Edith Wharton

Edith Wharton (/ˈhwɔːrtən/; born Edith Newbold Jones; January 24, 1862 – August 11, 1937) was an American novelist, short story writer, and interior designer. Wharton drew upon her insider's knowledge of the upper-class New York "aristocracy" to realistically portray the lives and morals of the Gilded Age. In 1921, she became the first woman to win the Pulitzer Prize in Literature, for her novel The Age of Innocence. She was inducted into the National Women's Hall of Fame in 1996.[1] Among her other well known works are The House of Mirth and the novella Ethan Frome.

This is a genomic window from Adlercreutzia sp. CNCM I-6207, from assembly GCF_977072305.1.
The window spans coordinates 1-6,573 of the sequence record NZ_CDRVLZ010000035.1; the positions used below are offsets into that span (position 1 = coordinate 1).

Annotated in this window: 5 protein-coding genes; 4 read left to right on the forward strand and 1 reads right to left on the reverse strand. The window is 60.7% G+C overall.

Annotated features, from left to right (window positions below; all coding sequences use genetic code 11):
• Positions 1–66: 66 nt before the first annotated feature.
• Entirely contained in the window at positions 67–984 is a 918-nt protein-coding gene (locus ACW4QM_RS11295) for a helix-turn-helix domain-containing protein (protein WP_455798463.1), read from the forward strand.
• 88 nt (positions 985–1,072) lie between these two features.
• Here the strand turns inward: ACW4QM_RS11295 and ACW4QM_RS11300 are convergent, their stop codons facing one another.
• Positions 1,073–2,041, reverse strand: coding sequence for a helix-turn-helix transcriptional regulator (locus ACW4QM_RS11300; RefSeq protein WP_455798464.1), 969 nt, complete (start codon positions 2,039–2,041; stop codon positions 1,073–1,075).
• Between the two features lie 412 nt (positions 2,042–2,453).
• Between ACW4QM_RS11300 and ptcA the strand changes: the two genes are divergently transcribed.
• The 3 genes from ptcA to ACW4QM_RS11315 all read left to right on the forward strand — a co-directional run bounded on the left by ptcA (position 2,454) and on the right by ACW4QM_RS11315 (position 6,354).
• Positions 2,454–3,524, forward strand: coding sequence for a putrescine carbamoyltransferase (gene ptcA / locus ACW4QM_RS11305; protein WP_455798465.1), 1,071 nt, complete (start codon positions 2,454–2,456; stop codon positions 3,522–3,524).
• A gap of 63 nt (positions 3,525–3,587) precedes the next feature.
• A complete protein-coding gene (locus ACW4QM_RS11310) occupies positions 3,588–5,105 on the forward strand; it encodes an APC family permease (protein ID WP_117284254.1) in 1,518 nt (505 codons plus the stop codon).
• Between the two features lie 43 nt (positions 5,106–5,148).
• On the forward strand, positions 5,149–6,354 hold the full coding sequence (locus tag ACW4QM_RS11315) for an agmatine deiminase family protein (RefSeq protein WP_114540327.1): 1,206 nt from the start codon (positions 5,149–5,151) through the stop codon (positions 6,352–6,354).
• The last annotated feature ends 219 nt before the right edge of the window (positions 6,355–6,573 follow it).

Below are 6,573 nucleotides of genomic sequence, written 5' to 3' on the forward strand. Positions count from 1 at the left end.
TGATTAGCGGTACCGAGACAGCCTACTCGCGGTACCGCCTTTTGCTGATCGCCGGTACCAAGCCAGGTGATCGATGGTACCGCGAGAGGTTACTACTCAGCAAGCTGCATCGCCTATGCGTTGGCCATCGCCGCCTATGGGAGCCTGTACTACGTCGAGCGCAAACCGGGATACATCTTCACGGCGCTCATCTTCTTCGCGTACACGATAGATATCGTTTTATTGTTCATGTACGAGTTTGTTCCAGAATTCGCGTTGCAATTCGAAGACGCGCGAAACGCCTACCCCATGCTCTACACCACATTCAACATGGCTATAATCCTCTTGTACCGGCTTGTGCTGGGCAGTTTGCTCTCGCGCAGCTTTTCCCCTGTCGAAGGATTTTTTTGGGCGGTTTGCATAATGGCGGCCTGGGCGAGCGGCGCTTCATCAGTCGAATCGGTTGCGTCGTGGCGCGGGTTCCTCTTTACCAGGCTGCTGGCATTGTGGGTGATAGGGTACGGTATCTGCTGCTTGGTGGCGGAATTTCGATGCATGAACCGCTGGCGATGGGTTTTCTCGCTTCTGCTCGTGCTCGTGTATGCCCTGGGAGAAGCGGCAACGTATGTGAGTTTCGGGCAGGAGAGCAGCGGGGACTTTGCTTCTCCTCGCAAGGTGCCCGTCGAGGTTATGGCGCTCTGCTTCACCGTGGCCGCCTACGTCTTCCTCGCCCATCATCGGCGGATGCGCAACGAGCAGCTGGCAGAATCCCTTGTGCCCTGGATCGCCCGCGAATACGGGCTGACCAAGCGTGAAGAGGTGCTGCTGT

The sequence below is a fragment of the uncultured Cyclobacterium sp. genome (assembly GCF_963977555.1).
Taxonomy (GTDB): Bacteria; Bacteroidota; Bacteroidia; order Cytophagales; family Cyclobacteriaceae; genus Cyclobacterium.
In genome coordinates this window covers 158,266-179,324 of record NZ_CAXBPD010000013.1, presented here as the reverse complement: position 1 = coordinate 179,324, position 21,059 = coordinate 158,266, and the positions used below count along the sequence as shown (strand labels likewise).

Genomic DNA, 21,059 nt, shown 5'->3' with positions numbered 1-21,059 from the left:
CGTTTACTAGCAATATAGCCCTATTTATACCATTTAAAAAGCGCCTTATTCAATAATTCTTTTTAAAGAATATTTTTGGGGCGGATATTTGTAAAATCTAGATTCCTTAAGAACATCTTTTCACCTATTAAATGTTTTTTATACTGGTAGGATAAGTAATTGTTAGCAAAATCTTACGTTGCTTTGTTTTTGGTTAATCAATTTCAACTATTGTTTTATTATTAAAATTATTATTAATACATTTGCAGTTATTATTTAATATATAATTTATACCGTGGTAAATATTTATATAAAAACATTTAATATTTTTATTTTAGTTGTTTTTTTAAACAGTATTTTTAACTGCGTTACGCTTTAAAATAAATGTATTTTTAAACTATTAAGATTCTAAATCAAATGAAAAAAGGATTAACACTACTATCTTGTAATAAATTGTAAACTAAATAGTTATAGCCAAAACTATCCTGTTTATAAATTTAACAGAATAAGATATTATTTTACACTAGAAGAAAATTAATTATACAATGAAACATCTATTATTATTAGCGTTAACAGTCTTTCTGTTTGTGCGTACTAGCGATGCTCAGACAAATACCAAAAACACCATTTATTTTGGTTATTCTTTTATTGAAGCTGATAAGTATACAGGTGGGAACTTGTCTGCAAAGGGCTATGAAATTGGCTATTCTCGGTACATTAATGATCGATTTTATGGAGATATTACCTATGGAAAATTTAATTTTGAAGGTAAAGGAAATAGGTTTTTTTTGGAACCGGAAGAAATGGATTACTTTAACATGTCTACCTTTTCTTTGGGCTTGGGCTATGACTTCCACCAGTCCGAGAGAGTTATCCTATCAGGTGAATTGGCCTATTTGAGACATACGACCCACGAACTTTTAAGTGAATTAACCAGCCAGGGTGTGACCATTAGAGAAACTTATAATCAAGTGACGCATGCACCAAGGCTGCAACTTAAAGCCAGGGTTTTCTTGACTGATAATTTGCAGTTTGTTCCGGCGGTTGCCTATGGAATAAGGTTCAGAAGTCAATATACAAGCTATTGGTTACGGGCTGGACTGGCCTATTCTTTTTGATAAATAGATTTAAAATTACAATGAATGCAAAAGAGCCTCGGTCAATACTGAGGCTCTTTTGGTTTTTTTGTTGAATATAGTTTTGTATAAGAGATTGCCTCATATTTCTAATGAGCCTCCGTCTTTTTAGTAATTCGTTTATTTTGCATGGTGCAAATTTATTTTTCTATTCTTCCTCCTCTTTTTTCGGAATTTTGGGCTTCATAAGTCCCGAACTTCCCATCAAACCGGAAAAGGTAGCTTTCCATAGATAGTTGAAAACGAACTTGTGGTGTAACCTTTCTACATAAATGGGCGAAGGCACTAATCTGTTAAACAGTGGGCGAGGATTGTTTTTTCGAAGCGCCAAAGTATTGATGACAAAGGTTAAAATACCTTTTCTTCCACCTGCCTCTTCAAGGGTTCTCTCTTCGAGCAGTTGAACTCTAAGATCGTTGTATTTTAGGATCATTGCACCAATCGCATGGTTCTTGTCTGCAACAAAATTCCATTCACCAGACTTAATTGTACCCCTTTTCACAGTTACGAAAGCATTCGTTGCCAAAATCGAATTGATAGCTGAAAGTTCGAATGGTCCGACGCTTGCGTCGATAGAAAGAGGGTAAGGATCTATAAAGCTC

Edith Wharton
Wharton, c. 1895
BornEdith Newbold Jones
(1862-01-24)January 24, 1862
New York City, U.S.
DiedAugust 11, 1937(1937-08-11) (aged 75)
Saint-Brice-sous-Forêt, France
Resting placeCimetière des Gonards
  • Novelist
  • short story writer
  • designer
Notable awards
Edward Robbins Wharton
(m. 1885; div. 1913)

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